I need to refer to Mr. Aubyn Hill’s thought provoking article in the Financial Gleaner of January 25, 2013, about voluntary but necessary debt forgiveness for Jamaica; which seems the only way out of a deep financial crisis; then a rapid economic growth toward building production.
Though rapid economic growth is a solution, is it attainable? We neither have the working capital, or the inclination.
May I point out that the first ten years after independence, growth was evident? Of course as has been suggested, one other option is declaring the country bankrupt, and reneging on all debt obligations, but those countries that have taken this step recently (Argentina) cannot find resumption to normal business.
I remember that in July 2012 I made a similar remark, writing to the Gleaner in that instant about the feasibility of Caricom, and thoughts of debt reduction to Trinidad. And I quote:
“The only solution is to borrow our way out, or for Trinidad to significantly write-down or write-off the debt, so that we can jointly make a new start reviewing the Caricom functions and streamlining them to be more efficient, and guard against future imbalances. If the former is being contemplated a low interest, a long term loan from Trinidad might also be appropriate, or Trinidadian support through the CDB”.
I thought that a long term loan, over five or ten years, would give us some relief, and give Trinidad some satisfaction when Caricom trading is allowed to resume. But we have had no replies or hints from Trinidad, or from anyone else. I think that some further discussion in this area is warranted, to arrive at some conclusion.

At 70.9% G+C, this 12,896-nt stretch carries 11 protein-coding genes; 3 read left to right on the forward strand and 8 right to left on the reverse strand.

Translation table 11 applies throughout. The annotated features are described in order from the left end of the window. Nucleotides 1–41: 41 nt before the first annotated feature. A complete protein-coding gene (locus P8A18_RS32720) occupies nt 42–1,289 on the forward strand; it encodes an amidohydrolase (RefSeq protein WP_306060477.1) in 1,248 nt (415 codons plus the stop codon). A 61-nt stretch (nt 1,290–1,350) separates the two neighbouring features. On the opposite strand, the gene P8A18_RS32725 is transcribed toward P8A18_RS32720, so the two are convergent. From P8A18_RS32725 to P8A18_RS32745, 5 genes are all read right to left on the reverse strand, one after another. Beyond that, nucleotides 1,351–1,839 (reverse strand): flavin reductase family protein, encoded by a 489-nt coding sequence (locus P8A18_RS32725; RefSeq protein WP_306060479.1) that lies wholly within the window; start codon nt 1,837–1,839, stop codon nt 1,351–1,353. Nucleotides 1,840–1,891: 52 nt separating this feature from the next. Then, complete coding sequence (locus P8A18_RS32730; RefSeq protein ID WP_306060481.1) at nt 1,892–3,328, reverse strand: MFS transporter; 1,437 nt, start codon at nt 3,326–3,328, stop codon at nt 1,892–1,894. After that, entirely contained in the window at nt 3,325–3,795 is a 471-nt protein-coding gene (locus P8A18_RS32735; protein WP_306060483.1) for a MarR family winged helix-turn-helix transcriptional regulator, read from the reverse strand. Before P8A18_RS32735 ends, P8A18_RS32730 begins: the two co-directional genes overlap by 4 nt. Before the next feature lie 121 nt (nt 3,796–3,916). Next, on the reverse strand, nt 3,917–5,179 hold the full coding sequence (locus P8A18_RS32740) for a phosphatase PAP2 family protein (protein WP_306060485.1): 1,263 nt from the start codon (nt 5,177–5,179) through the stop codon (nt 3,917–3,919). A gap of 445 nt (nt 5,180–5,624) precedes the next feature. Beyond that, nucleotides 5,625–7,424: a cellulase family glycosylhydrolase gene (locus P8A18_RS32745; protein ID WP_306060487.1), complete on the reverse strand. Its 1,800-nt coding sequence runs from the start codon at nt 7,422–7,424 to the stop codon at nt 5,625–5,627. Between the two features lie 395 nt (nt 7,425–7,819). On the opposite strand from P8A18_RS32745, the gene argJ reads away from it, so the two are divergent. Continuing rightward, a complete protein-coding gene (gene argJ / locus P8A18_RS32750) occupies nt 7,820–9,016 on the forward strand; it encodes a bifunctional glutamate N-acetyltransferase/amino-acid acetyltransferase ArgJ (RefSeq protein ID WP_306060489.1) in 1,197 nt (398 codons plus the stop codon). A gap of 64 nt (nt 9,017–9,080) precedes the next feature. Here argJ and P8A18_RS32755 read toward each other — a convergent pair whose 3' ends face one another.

But why would an Institution or Country want to write off debt by Jamaica, or for that matter anyone else? What would be gained from refinancing, when in the future of Jamaica there is no plan to use new money and produce, energy, agricultural, manufactured products and services that would pay the debt? A planned mode of action is required. Would any serious business person write off a bad debt of substantial value from a client as long as there is some hope of recovery? I doubt it. In fact they may take a position to be in line early when repayment or other money from some source is being provided.
What of the IMF and other International Lending Agencies? Will they come to assist Jamaica resolve a crisis when the total lending package may be used in paying off debt? Then will they lend more money? And I guess yes, but on their terms.
They might monetize the debt which is buying our debt in the form of bonds and then we print more money which devalues our dollar, making anything you save, or earn, instantly worth less, while necessities like food skyrocket. You have to drastically slash spending, stop raising the debt ceiling…but no matter, inflation surfaces. In order to pay off the debt, it is also pointless to raise taxes: I think taxes won’t even cover the interest into the next 20 years. So there is in part an answer, significant devaluation.
Coupled with this we then need to mitigate the effect of high inflation so caused, produce what we can in terms of food products, and cease unnecessary spending, including capital expenses. It would be a problem to raise taxes, devalue the dollar, and restrict spending all at the same time, so I would suggest we keep taxes as they are.
I would not reject the first intention, to negotiate a compromise with all creditors; this should proceed with immediate vigor, but this is not the cure all as co-operation is difficult, and interest is waning:
There is after all a world-wide economic crisis, and every country is trying to solidify its position and survive.
(646 words, 26/01/2013)
R. K. Sujanani